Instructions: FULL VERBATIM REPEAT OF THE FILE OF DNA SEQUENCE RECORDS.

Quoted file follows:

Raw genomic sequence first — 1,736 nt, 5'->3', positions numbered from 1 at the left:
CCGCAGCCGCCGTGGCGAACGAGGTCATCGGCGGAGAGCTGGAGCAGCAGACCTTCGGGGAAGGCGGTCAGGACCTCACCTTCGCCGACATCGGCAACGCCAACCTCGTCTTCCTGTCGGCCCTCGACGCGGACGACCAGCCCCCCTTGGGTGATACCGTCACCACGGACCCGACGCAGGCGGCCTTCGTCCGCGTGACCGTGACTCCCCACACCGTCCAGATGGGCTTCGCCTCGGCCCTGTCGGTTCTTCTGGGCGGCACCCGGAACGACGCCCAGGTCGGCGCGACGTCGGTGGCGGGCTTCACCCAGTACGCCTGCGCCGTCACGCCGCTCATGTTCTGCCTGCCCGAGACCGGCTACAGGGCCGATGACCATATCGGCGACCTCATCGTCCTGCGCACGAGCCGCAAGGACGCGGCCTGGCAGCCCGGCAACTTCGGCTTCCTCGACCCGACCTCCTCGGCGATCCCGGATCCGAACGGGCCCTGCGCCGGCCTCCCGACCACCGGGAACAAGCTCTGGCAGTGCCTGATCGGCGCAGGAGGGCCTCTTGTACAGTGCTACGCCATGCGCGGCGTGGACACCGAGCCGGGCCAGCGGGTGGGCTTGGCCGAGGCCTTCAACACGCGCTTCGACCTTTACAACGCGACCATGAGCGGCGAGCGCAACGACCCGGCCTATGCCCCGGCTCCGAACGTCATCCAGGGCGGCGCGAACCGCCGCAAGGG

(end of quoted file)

Raw genomic sequence first — 1,736 nt, 5'->3', positions numbered from 1 at the left:
CCGCAGCCGCCGTGGCGAACGAGGTCATCGGCGGAGAGCTGGAGCAGCAGACCTTCGGGGAAGGCGGTCAGGACCTCACCTTCGCCGACATCGGCAACGCCAACCTCGTCTTCCTGTCGGCCCTCGACGCGGACGACCAGCCCCCCTTGGGTGATACCGTCACCACGGACCCGACGCAGGCGGCCTTCGTCCGCGTGACCGTGACTCCCCACACCGTCCAGATGGGCTTCGCCTCGGCCCTGTCGGTTCTTCTGGGCGGCACCCGGAACGACGCCCAGGTCGGCGCGACGTCGGTGGCGGGCTTCACCCAGTACGCCTGCGCCGTCACGCCGCTCATGTTCTGCCTGCCCGAGACCGGCTACAGGGCCGATGACCATATCGGCGACCTCATCGTCCTGCGCACGAGCCGCAAGGACGCGGCCTGGCAGCCCGGCAACTTCGGCTTCCTCGACCCGACCTCCTCGGCGATCCCGGATCCGAACGGGCCCTGCGCCGGCCTCCCGACCACCGGGAACAAGCTCTGGCAGTGCCTGATCGGCGCAGGAGGGCCTCTTGTACAGTGCTACGCCATGCGCGGCGTGGACACCGAGCCGGGCCAGCGGGTGGGCTTGGCCGAGGCCTTCAACACGCGCTTCGACCTTTACAACGCGACCATGAGCGGCGAGCGCAACGACCCGGCCTATGCCCCGGCTCCGAACGTCATCCAGGGCGGCGCGAACCGCCGCAAGGG